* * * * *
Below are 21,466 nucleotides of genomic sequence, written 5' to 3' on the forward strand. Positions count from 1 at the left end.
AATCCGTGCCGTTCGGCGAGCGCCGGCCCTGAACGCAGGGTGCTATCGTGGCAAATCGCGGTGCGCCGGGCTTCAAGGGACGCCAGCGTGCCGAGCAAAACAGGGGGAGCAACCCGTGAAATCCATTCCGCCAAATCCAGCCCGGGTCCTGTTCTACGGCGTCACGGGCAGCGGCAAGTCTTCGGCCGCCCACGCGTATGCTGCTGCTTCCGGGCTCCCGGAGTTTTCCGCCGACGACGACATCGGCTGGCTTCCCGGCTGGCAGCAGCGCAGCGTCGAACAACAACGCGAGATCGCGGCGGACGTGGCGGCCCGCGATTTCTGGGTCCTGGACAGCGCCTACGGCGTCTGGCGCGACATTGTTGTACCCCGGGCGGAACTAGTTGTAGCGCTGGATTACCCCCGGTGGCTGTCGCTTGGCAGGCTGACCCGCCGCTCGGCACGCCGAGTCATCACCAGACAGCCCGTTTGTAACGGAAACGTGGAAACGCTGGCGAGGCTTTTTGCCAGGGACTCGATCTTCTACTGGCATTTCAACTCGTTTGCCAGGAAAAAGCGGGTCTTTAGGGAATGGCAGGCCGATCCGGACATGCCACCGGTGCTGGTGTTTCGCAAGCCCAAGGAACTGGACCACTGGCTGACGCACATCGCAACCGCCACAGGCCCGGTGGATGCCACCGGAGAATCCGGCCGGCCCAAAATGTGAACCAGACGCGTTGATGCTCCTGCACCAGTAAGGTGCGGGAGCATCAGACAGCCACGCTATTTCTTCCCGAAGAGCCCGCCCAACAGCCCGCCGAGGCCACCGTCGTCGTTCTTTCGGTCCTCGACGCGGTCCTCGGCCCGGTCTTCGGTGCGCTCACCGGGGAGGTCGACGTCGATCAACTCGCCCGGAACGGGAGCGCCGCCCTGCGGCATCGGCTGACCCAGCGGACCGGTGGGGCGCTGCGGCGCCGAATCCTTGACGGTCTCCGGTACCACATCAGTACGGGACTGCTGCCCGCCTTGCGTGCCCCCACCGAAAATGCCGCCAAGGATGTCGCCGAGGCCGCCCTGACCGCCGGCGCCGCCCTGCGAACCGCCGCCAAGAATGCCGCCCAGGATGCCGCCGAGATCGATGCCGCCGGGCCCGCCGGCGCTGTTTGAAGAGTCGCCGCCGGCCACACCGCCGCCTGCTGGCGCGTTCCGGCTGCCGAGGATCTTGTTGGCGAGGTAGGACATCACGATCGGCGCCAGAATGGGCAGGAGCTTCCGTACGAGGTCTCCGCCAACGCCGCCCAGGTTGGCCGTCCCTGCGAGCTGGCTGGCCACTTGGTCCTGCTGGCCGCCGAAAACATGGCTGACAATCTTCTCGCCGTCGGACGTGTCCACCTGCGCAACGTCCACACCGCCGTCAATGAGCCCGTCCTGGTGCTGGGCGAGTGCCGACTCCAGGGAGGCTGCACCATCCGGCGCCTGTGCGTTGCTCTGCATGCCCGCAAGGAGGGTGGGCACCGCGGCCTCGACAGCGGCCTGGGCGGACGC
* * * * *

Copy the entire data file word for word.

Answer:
Below are 21,466 nucleotides of genomic sequence, written 5' to 3' on the forward strand. Positions count from 1 at the left end.
AATCCGTGCCGTTCGGCGAGCGCCGGCCCTGAACGCAGGGTGCTATCGTGGCAAATCGCGGTGCGCCGGGCTTCAAGGGACGCCAGCGTGCCGAGCAAAACAGGGGGAGCAACCCGTGAAATCCATTCCGCCAAATCCAGCCCGGGTCCTGTTCTACGGCGTCACGGGCAGCGGCAAGTCTTCGGCCGCCCACGCGTATGCTGCTGCTTCCGGGCTCCCGGAGTTTTCCGCCGACGACGACATCGGCTGGCTTCCCGGCTGGCAGCAGCGCAGCGTCGAACAACAACGCGAGATCGCGGCGGACGTGGCGGCCCGCGATTTCTGGGTCCTGGACAGCGCCTACGGCGTCTGGCGCGACATTGTTGTACCCCGGGCGGAACTAGTTGTAGCGCTGGATTACCCCCGGTGGCTGTCGCTTGGCAGGCTGACCCGCCGCTCGGCACGCCGAGTCATCACCAGACAGCCCGTTTGTAACGGAAACGTGGAAACGCTGGCGAGGCTTTTTGCCAGGGACTCGATCTTCTACTGGCATTTCAACTCGTTTGCCAGGAAAAAGCGGGTCTTTAGGGAATGGCAGGCCGATCCGGACATGCCACCGGTGCTGGTGTTTCGCAAGCCCAAGGAACTGGACCACTGGCTGACGCACATCGCAACCGCCACAGGCCCGGTGGATGCCACCGGAGAATCCGGCCGGCCCAAAATGTGAACCAGACGCGTTGATGCTCCTGCACCAGTAAGGTGCGGGAGCATCAGACAGCCACGCTATTTCTTCCCGAAGAGCCCGCCCAACAGCCCGCCGAGGCCACCGTCGTCGTTCTTTCGGTCCTCGACGCGGTCCTCGGCCCGGTCTTCGGTGCGCTCACCGGGGAGGTCGACGTCGATCAACTCGCCCGGAACGGGAGCGCCGCCCTGCGGCATCGGCTGACCCAGCGGACCGGTGGGGCGCTGCGGCGCCGAATCCTTGACGGTCTCCGGTACCACATCAGTACGGGACTGCTGCCCGCCTTGCGTGCCCCCACCGAAAATGCCGCCAAGGATGTCGCCGAGGCCGCCCTGACCGCCGGCGCCGCCCTGCGAACCGCCGCCAAGAATGCCGCCCAGGATGCCGCCGAGATCGATGCCGCCGGGCCCGCCGGCGCTGTTTGAAGAGTCGCCGCCGGCCACACCGCCGCCTGCTGGCGCGTTCCGGCTGCCGAGGATCTTGTTGGCGAGGTAGGACATCACGATCGGCGCCAGAATGGGCAGGAGCTTCCGTACGAGGTCTCCGCCAACGCCGCCCAGGTTGGCCGTCCCTGCGAGCTGGCTGGCCACTTGGTCCTGCTGGCCGCCGAAAACATGGCTGACAATCTTCTCGCCGTCGGACGTGTCCACCTGCGCAACGTCCACACCGCCGTCAATGAGCCCGTCCTGGTGCTGGGCGAGTGCCGACTCCAGGGAGGCTGCACCATCCGGCGCCTGTGCGTTGCTCTGCATGCCCGCAAGGAGGGTGGGCACCGCGGCCTCGACAGCGGCCTGGGCGGACGC